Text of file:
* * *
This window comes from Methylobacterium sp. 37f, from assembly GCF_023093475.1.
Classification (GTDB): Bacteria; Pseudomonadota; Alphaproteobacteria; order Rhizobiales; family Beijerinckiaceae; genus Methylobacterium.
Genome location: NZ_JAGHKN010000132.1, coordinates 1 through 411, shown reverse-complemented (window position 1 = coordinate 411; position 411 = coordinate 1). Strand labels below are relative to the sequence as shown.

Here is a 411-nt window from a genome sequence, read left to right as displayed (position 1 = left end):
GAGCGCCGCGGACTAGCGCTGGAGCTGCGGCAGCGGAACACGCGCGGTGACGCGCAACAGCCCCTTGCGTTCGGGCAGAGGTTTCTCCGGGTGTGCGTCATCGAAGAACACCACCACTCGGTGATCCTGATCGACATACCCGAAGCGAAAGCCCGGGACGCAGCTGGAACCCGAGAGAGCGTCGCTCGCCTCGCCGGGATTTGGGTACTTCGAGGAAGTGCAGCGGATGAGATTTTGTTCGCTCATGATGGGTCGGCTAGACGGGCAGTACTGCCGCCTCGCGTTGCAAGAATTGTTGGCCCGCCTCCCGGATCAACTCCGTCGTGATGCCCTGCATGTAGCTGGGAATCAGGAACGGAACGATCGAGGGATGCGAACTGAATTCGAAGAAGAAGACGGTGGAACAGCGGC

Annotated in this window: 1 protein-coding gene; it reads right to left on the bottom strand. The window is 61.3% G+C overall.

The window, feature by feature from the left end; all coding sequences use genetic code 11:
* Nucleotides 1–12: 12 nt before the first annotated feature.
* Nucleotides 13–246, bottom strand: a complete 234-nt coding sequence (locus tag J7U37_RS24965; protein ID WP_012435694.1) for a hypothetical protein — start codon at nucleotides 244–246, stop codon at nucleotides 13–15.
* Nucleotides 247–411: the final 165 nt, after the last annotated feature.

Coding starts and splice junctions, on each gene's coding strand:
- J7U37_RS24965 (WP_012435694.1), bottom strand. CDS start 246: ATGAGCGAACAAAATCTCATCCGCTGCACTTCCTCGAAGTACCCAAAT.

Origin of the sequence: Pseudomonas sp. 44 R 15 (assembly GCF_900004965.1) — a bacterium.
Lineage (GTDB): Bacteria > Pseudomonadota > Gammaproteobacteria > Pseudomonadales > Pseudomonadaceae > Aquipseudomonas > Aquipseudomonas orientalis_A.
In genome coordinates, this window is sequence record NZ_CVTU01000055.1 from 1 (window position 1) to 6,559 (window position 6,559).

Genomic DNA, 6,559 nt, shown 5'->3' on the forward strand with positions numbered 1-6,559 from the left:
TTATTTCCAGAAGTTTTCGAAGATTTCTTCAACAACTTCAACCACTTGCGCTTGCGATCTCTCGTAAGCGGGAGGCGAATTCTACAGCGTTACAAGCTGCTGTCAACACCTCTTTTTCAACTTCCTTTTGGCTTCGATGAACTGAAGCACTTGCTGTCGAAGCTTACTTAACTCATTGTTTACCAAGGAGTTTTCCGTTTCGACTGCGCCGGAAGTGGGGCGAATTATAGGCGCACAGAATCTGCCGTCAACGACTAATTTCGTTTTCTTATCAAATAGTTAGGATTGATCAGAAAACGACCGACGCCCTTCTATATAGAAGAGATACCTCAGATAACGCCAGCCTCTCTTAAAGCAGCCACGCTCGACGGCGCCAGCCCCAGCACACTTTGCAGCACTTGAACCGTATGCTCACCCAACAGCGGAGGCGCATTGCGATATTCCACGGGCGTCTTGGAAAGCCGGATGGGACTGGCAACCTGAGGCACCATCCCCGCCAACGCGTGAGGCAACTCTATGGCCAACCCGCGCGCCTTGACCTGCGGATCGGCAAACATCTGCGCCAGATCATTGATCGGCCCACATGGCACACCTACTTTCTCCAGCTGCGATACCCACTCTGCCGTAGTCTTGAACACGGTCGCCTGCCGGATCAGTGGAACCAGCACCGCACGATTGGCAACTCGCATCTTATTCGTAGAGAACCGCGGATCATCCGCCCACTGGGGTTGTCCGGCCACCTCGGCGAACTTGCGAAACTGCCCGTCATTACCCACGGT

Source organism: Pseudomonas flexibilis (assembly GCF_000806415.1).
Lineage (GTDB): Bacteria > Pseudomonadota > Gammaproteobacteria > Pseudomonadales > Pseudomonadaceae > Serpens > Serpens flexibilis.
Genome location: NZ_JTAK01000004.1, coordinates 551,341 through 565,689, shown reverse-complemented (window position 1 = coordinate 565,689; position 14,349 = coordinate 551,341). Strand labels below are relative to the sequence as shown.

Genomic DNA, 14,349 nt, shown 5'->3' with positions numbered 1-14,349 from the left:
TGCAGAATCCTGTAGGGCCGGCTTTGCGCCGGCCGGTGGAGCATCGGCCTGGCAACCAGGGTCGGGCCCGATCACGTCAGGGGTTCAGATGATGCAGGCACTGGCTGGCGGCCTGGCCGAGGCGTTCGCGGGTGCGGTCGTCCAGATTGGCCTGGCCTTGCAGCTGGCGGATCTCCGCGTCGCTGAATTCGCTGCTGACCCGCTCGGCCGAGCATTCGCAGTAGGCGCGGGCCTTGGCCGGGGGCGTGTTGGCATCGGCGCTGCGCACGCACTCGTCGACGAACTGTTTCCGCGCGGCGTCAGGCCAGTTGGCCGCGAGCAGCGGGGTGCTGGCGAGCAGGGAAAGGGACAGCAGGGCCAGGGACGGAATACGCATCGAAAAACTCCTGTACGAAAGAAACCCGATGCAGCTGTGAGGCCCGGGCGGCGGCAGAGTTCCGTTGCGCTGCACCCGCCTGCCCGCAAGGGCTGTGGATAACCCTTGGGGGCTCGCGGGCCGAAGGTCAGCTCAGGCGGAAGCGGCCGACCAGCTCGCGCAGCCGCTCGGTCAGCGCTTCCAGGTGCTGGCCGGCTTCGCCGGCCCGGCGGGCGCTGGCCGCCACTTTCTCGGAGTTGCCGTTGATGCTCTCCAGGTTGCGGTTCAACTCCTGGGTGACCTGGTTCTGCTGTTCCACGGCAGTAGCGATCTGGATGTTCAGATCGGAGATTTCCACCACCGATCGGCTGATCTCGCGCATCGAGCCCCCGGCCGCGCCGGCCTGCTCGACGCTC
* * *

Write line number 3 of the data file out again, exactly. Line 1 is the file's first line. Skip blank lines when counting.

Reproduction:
Genome location: NZ_JAGHKN010000132.1, coordinates 1 through 411, shown reverse-complemented (window position 1 = coordinate 411; position 411 = coordinate 1). Strand labels below are relative to the sequence as shown.